Leveraging the power of free online tools in an open, collaborative and transparent atmosphere characterises teaching and learning in the 21st century. Teachers and students are contributing to the growing global knowledge commons by publishing their work online. By sharing all stages of their learning students are beginning to appreciate the value of life long learning that inheres in work that is in “perpetual beta.” This strand will explore how teachers and students are playing with the boundaries between instructors, learners and classrooms. Presentations will also explore the practical pedagogical uses of online social tools (Web 2.0) giving concrete examples of how teachers are using the tools in their classes.

Strand B: New Tools
Focusing on free tools, what are the “nuts and bolts” of using specific new social media and collaborative tools for learning? This strand includes two parts. Basic training is “how to” information on tool use in an educational setting, especially for newcomers. Advanced training is for teachers interested in new tools for learning, looking for advanced technology training, seeking ideas for mashing tools together, and interested in web 2.0 assessment tools. As educators and students of all ages push the boundaries of learning, what are the specific steps for using new tools most effectively? Where “Classroom 2.0″ presentations will focus on instructional uses and examples of web 2.0 tool use, “New Tools” presentations should focus on “nuts and bolts” instructions for using tools. Five “basic” and five “advanced” presentations will be included in this strand.

Week 2
Strand A: Professional Learning Networks
Research says that professional development is most effective when it aims to create professional learning communities — places where teachers learn and work together. Using Web 2.0 tools educators can network with others around the globe extending traditional boundaries of ongoing, learner centered professional development and support. Presentations in this strand will include tips, ideas and resources on how to orchestrate your own professional development online; concrete examples of how the tools that support Professional Learning Environments (PLEs) are being used; how to create a supportive, reflective virtual learning community around school-based goals, and trends toward teacher directed personal learning environments.

Strand B: Obstacles to Opportunities
Boundaries formalized by education in the “industrial age” shouldn’t hinder educators as they seek to reform and transform their classroom practice. Playing with boundaries in the areas of copyright, digital discipline and ethics (e.g. cyberbullying), collaborating globally (e.g. cultural differences, synchronous communication), resistance to change (e.g. administration, teachers, students), school culture (e.g. high stakes testing), time (e.g. in curriculum, teacher day), lack of access to tools/computers, filtering, parental/district concerns for online safety, control (e.g. teacher control of student behavior/learning), solutions for IT collaboration and more — unearthing opportunities from the obstacles rooted in those boundaries — is the focus of presentations in this strand.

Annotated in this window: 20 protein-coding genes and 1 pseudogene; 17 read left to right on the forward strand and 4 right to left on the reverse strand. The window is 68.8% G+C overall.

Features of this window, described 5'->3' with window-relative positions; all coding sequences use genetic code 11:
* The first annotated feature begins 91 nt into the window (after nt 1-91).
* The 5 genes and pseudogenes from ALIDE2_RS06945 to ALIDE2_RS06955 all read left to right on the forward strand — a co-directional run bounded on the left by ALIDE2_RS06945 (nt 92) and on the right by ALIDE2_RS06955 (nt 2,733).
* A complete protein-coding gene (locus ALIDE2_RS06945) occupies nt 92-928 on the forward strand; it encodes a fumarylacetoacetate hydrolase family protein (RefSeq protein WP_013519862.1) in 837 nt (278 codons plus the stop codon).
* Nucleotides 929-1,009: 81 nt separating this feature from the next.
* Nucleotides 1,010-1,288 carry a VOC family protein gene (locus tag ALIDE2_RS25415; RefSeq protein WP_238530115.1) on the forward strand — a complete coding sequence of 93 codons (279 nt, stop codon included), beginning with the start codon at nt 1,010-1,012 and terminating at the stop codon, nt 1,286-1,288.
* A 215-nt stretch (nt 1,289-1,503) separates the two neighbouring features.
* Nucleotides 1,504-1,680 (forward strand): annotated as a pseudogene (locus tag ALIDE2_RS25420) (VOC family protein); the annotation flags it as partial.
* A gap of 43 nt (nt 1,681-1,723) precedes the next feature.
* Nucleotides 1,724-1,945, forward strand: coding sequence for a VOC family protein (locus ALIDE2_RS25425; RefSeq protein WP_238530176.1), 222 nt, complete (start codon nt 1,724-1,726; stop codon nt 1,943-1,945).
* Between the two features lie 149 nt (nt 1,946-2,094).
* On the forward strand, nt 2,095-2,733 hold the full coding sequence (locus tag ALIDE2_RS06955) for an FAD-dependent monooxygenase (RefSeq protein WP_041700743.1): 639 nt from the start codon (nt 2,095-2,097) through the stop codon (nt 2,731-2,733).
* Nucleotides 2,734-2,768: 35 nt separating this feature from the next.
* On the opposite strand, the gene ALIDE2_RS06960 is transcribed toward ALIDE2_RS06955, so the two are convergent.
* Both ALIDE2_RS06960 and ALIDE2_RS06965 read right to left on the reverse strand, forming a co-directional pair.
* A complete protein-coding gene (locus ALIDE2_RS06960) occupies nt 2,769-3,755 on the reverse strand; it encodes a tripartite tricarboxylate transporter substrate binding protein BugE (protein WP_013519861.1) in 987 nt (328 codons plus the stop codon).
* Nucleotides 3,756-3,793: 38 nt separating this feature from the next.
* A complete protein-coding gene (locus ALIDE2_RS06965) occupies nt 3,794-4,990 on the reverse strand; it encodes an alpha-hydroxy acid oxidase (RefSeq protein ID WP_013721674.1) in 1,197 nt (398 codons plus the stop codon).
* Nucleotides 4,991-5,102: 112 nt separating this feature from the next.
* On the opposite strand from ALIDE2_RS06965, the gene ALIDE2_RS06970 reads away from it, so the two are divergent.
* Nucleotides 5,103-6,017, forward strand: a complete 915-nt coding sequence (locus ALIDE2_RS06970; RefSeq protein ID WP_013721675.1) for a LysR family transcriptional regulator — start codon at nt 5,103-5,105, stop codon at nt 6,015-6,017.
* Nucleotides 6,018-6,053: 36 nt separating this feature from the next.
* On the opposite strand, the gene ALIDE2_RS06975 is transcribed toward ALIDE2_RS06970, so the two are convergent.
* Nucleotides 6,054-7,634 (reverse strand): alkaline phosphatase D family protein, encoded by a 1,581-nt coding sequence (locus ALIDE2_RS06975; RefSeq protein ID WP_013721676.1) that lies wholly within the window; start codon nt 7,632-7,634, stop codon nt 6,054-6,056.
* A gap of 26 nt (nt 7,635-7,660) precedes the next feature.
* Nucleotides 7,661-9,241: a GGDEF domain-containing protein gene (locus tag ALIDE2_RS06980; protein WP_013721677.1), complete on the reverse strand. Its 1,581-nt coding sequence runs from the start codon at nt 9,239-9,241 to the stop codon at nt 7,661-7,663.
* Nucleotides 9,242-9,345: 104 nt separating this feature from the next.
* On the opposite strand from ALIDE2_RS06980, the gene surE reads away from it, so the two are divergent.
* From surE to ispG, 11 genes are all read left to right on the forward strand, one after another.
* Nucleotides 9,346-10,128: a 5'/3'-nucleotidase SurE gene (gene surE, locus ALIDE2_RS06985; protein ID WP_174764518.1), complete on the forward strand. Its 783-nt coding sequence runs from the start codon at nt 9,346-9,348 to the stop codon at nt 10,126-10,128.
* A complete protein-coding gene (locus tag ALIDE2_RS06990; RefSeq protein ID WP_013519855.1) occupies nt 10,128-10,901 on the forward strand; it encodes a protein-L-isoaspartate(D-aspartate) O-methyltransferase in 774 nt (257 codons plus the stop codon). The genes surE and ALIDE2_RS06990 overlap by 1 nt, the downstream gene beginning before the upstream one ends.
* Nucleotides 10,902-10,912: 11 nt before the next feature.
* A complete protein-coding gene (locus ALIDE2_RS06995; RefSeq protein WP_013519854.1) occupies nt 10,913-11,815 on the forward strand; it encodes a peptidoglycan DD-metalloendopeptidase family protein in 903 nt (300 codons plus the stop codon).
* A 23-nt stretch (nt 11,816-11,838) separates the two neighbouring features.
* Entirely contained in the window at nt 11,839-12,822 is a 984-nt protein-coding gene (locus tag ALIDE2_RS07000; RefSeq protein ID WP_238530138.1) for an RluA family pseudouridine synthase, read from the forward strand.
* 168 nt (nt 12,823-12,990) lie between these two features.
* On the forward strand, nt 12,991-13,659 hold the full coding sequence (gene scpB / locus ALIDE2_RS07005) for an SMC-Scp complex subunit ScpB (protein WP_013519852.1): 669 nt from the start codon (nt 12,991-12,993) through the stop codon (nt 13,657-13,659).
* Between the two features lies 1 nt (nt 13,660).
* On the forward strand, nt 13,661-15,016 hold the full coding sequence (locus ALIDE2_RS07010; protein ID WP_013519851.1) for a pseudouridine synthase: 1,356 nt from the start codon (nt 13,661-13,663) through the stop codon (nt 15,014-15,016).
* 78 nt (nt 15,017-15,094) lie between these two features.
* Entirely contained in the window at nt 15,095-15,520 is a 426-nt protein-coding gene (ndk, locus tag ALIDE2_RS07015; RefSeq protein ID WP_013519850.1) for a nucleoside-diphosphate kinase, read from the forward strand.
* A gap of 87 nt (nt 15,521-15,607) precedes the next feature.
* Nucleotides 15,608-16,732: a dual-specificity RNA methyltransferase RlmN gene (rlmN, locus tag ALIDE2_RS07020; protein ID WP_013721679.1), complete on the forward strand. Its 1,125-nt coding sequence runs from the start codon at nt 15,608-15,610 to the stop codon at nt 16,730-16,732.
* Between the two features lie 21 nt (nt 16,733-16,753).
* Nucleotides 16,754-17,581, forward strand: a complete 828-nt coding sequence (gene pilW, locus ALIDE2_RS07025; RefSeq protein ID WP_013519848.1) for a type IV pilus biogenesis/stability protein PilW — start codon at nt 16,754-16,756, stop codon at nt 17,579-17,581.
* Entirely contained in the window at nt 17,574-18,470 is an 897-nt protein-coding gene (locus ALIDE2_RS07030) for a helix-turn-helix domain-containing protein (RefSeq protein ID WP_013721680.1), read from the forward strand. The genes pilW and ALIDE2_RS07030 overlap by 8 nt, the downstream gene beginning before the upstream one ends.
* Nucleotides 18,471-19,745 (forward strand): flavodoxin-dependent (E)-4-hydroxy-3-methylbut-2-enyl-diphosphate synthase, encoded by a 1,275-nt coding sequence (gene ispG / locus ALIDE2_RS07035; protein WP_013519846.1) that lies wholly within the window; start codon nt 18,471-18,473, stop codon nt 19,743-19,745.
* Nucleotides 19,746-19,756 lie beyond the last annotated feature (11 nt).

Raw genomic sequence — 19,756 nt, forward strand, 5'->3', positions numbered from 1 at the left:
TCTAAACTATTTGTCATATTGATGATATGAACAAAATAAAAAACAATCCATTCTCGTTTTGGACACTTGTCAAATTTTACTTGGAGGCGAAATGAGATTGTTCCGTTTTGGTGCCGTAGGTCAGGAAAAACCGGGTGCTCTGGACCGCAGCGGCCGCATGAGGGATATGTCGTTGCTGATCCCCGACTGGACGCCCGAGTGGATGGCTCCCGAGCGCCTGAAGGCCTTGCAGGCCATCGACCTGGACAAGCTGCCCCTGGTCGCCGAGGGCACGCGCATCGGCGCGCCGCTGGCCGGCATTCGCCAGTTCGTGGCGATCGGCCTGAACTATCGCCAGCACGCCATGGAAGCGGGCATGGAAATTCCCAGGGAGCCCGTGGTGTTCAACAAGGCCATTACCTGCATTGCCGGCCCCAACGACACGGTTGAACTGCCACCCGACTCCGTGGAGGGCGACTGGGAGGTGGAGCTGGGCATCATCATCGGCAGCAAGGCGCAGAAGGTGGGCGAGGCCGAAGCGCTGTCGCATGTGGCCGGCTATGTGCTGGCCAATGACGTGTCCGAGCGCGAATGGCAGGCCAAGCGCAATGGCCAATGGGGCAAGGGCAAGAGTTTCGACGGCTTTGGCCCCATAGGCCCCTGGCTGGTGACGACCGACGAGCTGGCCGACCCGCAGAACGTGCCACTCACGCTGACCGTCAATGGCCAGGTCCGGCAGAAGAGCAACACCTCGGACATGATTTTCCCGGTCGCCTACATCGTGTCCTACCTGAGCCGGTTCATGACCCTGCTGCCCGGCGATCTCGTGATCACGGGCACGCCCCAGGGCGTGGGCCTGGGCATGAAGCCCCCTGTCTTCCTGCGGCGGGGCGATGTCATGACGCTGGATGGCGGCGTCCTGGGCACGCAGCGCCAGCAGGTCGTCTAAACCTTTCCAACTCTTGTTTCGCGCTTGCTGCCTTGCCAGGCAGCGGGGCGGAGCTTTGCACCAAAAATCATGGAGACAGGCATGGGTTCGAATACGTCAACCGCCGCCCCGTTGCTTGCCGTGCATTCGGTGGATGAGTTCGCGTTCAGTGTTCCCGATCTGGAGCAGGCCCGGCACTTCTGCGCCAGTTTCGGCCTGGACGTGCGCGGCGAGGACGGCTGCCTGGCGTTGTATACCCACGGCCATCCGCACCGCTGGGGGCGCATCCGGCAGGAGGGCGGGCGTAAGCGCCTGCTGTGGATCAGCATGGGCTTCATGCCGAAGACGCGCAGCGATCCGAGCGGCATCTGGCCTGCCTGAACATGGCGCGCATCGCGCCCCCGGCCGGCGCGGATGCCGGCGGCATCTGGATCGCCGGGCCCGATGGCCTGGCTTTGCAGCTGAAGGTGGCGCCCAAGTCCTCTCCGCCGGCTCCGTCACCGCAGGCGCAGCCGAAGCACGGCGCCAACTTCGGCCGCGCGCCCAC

CALL FOR PROPOSALS:
This call encourages all, experienced and novice, to submit proposals to present at this conference via this link. Take this opportunity to share your successes, strategies, and tips in “playing with boundaries” in one of the four strands as described above.

Deadline for proposal submissions is June 18, 2007. You will be contacted no later than June 30, 2007 regarding your status.

Presentations may be delivered in any web-based medium that is downloadable (including but not limited to podcasts, screencasts, slide shows) and is due one week prior to the date it is published.

Please note that all presentations will be licensed Creative Commons Attribution-NonCommercial-ShareAlike 3.0 Unported.

As you draft your proposal, you may wish to consider the presentation topics listed below which were suggested in the comments on the K-12 Online Conference Blog:

  • special needs education
  • Creative Commons
  • Second Life
  • podcasting
  • iPods
  • video games in education
  • specific ideas, tips, mini lessons centered on pedagogical use of web 2.0 tools
  • overcoming institutional inertia and resistance
  • aligning Web 2.0 and other projects to national standards
  • getting your message across
  • how web 2.0 can assist those with disabilities
  • ePortfolios
  • classroom 2.0 activities at the elementary level
  • creating video for TeacherTube and YouTube
  • google docs
  • teacher/peer collaboration

KEYNOTES:
The first presentation in each strand will kick off with a keynote by a well known educator who is distinguished and knowledgeable in the context of their strand. Keynoters will be announced shortly.

CONVENERS:
This year’s conveners are:

Darren Kuropatwa is currently Department Head of Mathematics at Daniel Collegiate Institute in Winnipeg, Manitoba, Canada. He is known internationally for his ability to weave the use of online social tools meaningfully and concretely into his pedagogical practice and for “child safe” blogging practices. He has more than 20 years experience in both formal and informal education and 13 years experience in team building and leadership training. Darren has been facilitating workshops for educators in groups of 4 to 300 for the last 10 years. Darren’s professional blog is called A Difference (http://adifference.blogspot.com). He will convene Classroom 2.0.